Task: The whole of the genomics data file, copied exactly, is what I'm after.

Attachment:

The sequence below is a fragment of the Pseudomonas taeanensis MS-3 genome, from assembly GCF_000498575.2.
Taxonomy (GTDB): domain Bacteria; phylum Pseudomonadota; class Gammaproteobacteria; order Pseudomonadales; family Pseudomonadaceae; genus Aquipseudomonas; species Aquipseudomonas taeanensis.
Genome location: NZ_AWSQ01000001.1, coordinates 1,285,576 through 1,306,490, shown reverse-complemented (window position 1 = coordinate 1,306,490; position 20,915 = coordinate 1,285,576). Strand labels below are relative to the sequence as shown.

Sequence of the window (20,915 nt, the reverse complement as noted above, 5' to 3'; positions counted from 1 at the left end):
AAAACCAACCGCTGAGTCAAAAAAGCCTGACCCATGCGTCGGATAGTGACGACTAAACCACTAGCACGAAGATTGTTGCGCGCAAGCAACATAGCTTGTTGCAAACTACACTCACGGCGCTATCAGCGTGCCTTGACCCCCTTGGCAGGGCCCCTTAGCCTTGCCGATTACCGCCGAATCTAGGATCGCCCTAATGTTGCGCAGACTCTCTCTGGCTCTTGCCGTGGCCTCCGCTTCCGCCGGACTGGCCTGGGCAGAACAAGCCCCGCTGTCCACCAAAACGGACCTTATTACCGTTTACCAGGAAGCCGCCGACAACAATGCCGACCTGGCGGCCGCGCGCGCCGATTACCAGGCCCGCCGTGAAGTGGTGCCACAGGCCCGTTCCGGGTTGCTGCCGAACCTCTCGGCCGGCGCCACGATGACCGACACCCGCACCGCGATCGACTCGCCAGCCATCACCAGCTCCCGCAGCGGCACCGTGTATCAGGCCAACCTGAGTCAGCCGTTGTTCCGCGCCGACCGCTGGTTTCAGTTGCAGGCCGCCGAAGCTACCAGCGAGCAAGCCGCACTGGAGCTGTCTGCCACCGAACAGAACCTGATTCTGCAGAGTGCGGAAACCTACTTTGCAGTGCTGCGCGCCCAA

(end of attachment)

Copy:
The sequence below is a fragment of the Pseudomonas taeanensis MS-3 genome, from assembly GCF_000498575.2.
Taxonomy (GTDB): domain Bacteria; phylum Pseudomonadota; class Gammaproteobacteria; order Pseudomonadales; family Pseudomonadaceae; genus Aquipseudomonas; species Aquipseudomonas taeanensis.
Genome location: NZ_AWSQ01000001.1, coordinates 1,285,576 through 1,306,490, shown reverse-complemented (window position 1 = coordinate 1,306,490; position 20,915 = coordinate 1,285,576). Strand labels below are relative to the sequence as shown.

Sequence of the window (20,915 nt, the reverse complement as noted above, 5' to 3'; positions counted from 1 at the left end):
AAAACCAACCGCTGAGTCAAAAAAGCCTGACCCATGCGTCGGATAGTGACGACTAAACCACTAGCACGAAGATTGTTGCGCGCAAGCAACATAGCTTGTTGCAAACTACACTCACGGCGCTATCAGCGTGCCTTGACCCCCTTGGCAGGGCCCCTTAGCCTTGCCGATTACCGCCGAATCTAGGATCGCCCTAATGTTGCGCAGACTCTCTCTGGCTCTTGCCGTGGCCTCCGCTTCCGCCGGACTGGCCTGGGCAGAACAAGCCCCGCTGTCCACCAAAACGGACCTTATTACCGTTTACCAGGAAGCCGCCGACAACAATGCCGACCTGGCGGCCGCGCGCGCCGATTACCAGGCCCGCCGTGAAGTGGTGCCACAGGCCCGTTCCGGGTTGCTGCCGAACCTCTCGGCCGGCGCCACGATGACCGACACCCGCACCGCGATCGACTCGCCAGCCATCACCAGCTCCCGCAGCGGCACCGTGTATCAGGCCAACCTGAGTCAGCCGTTGTTCCGCGCCGACCGCTGGTTTCAGTTGCAGGCCGCCGAAGCTACCAGCGAGCAAGCCGCACTGGAGCTGTCTGCCACCGAACAGAACCTGATTCTGCAGAGTGCGGAAACCTACTTTGCAGTGCTGCGCGCCCAA